The marijuana products sold in store include edibles, ointments and salves, and of course, bud, or flower as it's sometimes called. Fewer strains of flower were available at this dispensary than what I usually see in Oklahoma dispensaries. A budtender (sales employee) told me edibles and other products tend to be more popular among consumers, and I know profit margins can be higher for manufactured products. It made me curious to see whether Oklahoma’s industry eventually will shift toward a higher volume of sales for those products as well, with consumers showing greater interest in consuming THC in other ways beside inhalation.
What a customer purchases, and how much, is recorded using a unique customer ID number in a computer system, according to the budtender. This is used to prevent overselling to a customer, as Colorado has recreational and medical purchasing limits. Oklahoma has limits to how much an individual can have in his or her possession, but there is no central system to track how much someone is buying.
Another difference is Colorado’s seed-to-sale tracking system used by government regulators to ensure products sold in stores are made and processed in Colorado. Oklahoma recently passed laws requiring a more stringent tracking system, but throughout most of the first year, there was little capability to check to make sure products sold in Oklahoma were grown in Oklahoma. Many Oklahoma business owners complained a black market developed as products were shipped in from out of state to meet Oklahoma’s growing demand. Many complained this marijuana came from states like Colorado and California, which had more established industries.
Speaking of Oklahoma’s demand, I had to correct an employee in Lafayette as to how big the industry has already grown in Oklahoma. He knew it was booming, but was unaware the state now has more than 200,000 medical marijuana cardholders, which is nearly 5% of the state’s entire population.
This employee posed a rhetorical question: Why wouldn’t a state allow recreational use if there is already such a high rate of medical use?
What he didn’t seem to realize was Oklahoma’s medical industry in many ways allows for greater access to marijuana products with lower tax rates.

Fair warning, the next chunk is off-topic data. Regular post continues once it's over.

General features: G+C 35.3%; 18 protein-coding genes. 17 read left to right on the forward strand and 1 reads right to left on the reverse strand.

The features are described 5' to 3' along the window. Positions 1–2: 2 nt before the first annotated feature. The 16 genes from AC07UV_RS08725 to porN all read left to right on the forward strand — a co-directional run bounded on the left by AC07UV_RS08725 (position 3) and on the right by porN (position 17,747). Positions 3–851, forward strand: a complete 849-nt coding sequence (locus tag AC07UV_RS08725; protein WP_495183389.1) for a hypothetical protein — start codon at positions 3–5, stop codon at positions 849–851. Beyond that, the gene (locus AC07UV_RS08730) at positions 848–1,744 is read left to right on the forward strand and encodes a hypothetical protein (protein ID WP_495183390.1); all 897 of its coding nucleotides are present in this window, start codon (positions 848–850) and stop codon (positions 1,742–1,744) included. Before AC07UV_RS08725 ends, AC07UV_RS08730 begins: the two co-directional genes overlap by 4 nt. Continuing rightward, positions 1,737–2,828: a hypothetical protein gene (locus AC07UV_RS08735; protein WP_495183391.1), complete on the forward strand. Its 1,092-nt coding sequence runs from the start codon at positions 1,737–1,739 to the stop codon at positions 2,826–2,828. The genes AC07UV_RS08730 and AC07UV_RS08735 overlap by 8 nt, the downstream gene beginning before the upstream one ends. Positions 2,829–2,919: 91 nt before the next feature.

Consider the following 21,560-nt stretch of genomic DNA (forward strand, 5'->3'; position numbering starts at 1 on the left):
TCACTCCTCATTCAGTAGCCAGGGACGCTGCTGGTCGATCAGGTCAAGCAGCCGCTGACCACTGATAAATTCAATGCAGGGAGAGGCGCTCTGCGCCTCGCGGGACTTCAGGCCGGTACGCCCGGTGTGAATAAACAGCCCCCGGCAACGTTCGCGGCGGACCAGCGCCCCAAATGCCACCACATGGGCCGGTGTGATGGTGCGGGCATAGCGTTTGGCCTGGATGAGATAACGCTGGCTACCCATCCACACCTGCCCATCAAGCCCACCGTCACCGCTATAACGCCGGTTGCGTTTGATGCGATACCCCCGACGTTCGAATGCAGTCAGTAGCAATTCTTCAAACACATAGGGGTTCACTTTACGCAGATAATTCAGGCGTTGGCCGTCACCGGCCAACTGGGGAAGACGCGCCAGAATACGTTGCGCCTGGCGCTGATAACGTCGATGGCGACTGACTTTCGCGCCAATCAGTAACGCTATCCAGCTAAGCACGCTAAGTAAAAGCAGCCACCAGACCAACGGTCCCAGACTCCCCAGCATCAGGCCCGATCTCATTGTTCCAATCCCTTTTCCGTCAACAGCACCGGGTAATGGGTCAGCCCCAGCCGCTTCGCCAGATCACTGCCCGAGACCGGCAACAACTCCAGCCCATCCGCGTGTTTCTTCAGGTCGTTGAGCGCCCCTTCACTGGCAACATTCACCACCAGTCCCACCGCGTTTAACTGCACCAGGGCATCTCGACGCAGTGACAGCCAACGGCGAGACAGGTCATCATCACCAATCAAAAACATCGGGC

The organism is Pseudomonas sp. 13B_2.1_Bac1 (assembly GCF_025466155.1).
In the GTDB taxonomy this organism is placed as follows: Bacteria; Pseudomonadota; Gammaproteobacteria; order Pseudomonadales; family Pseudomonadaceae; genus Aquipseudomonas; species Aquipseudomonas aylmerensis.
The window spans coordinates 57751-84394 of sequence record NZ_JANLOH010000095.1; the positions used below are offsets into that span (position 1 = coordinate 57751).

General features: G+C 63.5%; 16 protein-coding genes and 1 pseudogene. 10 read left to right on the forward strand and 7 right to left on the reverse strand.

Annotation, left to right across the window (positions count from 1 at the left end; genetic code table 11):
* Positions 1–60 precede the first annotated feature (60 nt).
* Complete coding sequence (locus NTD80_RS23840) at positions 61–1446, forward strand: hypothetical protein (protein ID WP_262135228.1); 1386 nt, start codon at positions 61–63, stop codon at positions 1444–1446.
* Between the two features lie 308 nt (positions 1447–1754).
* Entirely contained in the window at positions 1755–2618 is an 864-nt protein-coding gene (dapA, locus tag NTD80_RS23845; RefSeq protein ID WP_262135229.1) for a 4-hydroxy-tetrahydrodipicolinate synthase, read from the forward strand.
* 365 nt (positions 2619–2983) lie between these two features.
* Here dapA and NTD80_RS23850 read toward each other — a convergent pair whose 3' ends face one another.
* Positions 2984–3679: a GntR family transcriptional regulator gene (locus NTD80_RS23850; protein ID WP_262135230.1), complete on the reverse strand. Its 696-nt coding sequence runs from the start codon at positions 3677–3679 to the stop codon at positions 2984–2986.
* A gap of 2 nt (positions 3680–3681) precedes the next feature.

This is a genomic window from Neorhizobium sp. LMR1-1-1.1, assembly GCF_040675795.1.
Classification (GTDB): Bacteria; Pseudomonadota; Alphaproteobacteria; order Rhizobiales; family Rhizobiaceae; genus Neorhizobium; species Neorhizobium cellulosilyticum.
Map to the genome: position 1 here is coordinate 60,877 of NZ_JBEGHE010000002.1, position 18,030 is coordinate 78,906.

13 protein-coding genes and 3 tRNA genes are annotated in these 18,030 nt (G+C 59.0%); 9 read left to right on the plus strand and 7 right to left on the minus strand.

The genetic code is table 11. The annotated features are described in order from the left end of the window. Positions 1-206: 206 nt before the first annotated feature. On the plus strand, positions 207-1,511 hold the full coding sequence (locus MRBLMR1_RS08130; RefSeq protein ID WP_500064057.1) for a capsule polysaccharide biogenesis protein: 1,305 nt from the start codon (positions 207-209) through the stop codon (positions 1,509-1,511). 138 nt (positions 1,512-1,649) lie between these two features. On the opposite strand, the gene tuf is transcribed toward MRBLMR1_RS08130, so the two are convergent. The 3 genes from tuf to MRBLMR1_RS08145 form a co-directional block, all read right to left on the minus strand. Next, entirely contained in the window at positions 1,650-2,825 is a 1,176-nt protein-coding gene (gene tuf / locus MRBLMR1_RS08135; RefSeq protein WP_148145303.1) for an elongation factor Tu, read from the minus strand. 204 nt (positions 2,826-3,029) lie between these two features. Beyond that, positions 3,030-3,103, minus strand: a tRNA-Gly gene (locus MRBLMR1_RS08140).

Oklahoma doesn't have any list of qualifying medical conditions needed to obtain a medical marijuana license. Doctors simply recommend a patient for a license, but do not prescribe the medical marijuana. If a patient has his or her license, he or she can purchase products in an Oklahoma dispensary. This can be bud, edibles, tinctures or anything else the consumer desires. This patient license is valid for two years before the patient needs to apply for a renewal from his or her doctor.
Colorado is often cited as a model state for a marijuana industry, but Oklahomans should consider the consequences of seeking to reflect our neighbor's rules. If supporters fight for recreational use in Oklahoma, consumers might see increased taxes and tighter regulations like Colorado. If Oklahoma's medical marijuana industry is as functionally accessible as Colorado's recreational industry with lower taxes, do marijuana users really want to legalize recreational use?
For those seeking additional revenues from the industry, that might be exactly what is desired. For many non-users, the additional state revenues could be the justification needed to vote for medical marijuana legalization. If even more money is to be made, could those same voters choose to support recreational marijuana?
It wouldn’t be impossible to imagine a political fight unfolding where proponents of marijuana use fight against legalization of recreational marijuana, while those who oppose the substance but would enjoy additional state revenues might support it.
Depending on how you look at it, the “grass” isn’t always greener on the other side.